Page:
• Moosa-Mitha M
      • Varcoe C
      • Wallace B
      Pain in persons who are marginalized by social conditions.
      ,
      • Quiton R
      • Leibel D
      • Boyd E
      • Waldstein S
      • Evans M
      • Zonderman A
      Sociodemographic patterns of pain in an urban community sample: An examination of intersectional effects of sex, race, age, and poverty status.
      ,
      • Wallace B
      • Varcoe C
      • Holmes C
      • Moosa-Mitha M
      • Moor G
      • Hudspith M
      • Craig KD
      Towards health equity for people experiencing chronic pain and social marginalization.
      For example, researchers have long called attention to the stigma associated with chronic pain
      • De Ruddere L
      • Craig KD
      Understanding stigma and chronic pain: A-state-of-the-art review.
      ,
      • Waugh OC
      • Byrne DG
      • Nicholas MK
      Internalized stigma in people living with chronic pain.
      and opioids,
      • Benintendi A
      • Kosakowski S
      • Lagisetty P
      • Larochelle M
      • Bohnert AS
      • Bazzi AR
      “I felt like I had a scarlet letter”: Recurring experiences of structural stigma surrounding opioid tapers among patients with chronic, non-cancer pain.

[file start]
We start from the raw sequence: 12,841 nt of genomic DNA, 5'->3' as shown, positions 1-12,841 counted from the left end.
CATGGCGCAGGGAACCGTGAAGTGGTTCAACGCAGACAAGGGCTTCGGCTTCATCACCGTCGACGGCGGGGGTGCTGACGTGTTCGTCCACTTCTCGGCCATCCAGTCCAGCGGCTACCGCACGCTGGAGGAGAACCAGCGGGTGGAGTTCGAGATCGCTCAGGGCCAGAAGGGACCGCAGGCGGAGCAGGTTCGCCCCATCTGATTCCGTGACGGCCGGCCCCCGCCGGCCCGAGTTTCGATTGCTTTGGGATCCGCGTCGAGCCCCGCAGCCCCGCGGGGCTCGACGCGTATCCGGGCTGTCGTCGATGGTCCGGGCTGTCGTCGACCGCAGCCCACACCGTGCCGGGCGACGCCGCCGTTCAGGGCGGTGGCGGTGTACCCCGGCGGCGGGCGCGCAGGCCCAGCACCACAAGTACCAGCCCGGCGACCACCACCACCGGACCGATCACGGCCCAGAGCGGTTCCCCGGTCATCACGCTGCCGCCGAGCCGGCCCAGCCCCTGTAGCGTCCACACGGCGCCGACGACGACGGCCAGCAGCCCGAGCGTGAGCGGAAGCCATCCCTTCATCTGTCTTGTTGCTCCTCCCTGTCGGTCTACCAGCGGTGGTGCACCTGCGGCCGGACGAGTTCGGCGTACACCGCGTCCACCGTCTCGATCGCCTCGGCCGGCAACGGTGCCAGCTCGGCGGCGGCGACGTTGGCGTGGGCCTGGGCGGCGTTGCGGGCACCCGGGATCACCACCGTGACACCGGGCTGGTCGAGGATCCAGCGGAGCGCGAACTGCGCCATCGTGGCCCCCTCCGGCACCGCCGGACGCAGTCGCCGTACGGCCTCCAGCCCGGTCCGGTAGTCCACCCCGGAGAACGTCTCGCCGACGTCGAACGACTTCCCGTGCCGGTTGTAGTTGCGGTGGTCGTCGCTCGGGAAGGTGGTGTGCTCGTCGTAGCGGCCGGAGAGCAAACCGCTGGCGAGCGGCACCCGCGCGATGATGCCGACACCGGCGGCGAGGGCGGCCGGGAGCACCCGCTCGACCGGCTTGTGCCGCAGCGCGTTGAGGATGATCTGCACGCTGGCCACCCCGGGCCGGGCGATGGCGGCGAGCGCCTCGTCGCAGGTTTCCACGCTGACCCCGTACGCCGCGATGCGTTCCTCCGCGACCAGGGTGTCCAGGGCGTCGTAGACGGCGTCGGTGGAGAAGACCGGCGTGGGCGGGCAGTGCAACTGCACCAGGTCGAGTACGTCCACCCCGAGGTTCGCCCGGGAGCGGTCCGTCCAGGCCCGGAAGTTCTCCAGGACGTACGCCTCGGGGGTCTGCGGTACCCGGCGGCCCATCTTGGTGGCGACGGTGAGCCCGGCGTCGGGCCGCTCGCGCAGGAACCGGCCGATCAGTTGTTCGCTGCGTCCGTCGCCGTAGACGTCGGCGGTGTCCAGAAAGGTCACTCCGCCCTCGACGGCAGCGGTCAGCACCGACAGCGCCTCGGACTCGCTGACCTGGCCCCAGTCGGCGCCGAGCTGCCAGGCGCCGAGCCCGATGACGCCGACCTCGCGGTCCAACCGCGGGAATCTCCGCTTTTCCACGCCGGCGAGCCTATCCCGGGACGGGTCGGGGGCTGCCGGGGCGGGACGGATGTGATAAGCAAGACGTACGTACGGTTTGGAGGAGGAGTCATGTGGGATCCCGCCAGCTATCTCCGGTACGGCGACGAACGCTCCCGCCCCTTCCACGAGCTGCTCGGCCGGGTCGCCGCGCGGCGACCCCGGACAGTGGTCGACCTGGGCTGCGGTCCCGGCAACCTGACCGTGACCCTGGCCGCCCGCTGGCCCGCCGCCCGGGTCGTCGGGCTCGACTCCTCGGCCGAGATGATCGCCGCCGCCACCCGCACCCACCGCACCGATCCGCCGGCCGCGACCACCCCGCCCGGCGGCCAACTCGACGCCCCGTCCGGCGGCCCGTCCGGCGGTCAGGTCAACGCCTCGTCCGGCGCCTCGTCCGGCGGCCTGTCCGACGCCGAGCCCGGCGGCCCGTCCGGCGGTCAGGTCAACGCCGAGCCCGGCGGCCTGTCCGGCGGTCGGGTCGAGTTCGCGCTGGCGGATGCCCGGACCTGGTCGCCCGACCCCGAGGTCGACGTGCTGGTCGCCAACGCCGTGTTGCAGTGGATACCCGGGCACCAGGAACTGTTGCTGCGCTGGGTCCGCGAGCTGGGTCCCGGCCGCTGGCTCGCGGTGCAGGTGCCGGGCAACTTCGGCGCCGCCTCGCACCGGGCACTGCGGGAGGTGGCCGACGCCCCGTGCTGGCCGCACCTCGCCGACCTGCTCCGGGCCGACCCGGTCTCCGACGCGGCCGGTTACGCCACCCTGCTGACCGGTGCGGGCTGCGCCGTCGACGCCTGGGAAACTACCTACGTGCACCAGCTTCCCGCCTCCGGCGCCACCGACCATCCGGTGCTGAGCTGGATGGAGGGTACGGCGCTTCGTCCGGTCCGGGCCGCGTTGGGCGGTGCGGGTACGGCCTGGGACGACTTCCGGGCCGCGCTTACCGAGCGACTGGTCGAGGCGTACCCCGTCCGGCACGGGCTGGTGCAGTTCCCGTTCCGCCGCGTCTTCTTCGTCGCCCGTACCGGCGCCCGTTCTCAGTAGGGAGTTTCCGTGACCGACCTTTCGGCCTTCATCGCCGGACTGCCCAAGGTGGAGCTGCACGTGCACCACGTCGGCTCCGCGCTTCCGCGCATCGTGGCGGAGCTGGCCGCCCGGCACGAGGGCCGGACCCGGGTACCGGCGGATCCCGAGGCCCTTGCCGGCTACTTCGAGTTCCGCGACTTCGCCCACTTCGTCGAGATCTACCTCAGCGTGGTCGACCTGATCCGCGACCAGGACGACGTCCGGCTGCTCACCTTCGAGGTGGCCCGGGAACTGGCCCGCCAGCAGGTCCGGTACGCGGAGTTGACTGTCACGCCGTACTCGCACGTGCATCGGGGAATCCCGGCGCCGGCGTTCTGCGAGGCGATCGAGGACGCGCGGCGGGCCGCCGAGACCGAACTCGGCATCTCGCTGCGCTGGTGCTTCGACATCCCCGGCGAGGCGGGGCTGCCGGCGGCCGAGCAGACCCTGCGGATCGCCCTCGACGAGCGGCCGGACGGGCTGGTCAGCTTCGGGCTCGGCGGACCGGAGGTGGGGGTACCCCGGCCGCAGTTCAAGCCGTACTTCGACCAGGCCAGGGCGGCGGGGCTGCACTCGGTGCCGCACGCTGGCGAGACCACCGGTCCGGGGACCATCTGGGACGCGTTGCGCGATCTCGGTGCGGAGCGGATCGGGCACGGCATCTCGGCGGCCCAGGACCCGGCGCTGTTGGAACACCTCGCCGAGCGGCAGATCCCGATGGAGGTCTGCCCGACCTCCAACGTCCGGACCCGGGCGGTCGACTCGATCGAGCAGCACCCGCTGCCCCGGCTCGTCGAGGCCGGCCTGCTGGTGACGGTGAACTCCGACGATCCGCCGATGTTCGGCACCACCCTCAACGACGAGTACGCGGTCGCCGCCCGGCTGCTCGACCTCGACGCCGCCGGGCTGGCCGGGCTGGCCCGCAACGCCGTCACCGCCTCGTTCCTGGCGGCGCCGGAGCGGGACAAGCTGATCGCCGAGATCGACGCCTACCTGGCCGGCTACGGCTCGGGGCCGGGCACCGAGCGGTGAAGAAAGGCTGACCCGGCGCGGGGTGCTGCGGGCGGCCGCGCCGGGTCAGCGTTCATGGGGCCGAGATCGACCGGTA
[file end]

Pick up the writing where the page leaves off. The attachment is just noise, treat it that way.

,
      • Dassieu L
      • Heino A
      • Develay É
      • Kaboré J-L
      • Pagé MG
      • Hudspith M
      • Moor G
      • Choinière M
      Conversations about opioids: Impact of the opioid overdose epidemic on social interactions for people who live with chronic pain.
      ,
      • Dassieu L
      • Kaboré J-L
      • Choinière M
      • Arruda N
      • Roy É
      Chronic pain management among people who use drugs: A health policy challenge in the context of the opioid crisis.
      ,
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      From opiophobia to overprescribing: A critical scoping review of medical education training for chronic pain.
      ,
      • Webster F
      • Rice K
      • Sud A
      A critical content analysis of media reporting on opioids: The social construction of an epidemic.
      the influence of lifetime experiences of trauma and violence,
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      • Angermeyer MC
      • Benjet C
      • Bruffaerts R
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      Associations between lifetime traumatic events and subsequent chronic physical conditions: A cross-national, cross-sectional study.
      ,
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      • Ford-Gilboe M
      • Merritt-Gray M
      • Wilk P
      • Campbell JC
      • Lent B
      • Varcoe C
      • Smye V
      Pathways of chronic pain in survivors of intimate partner violence.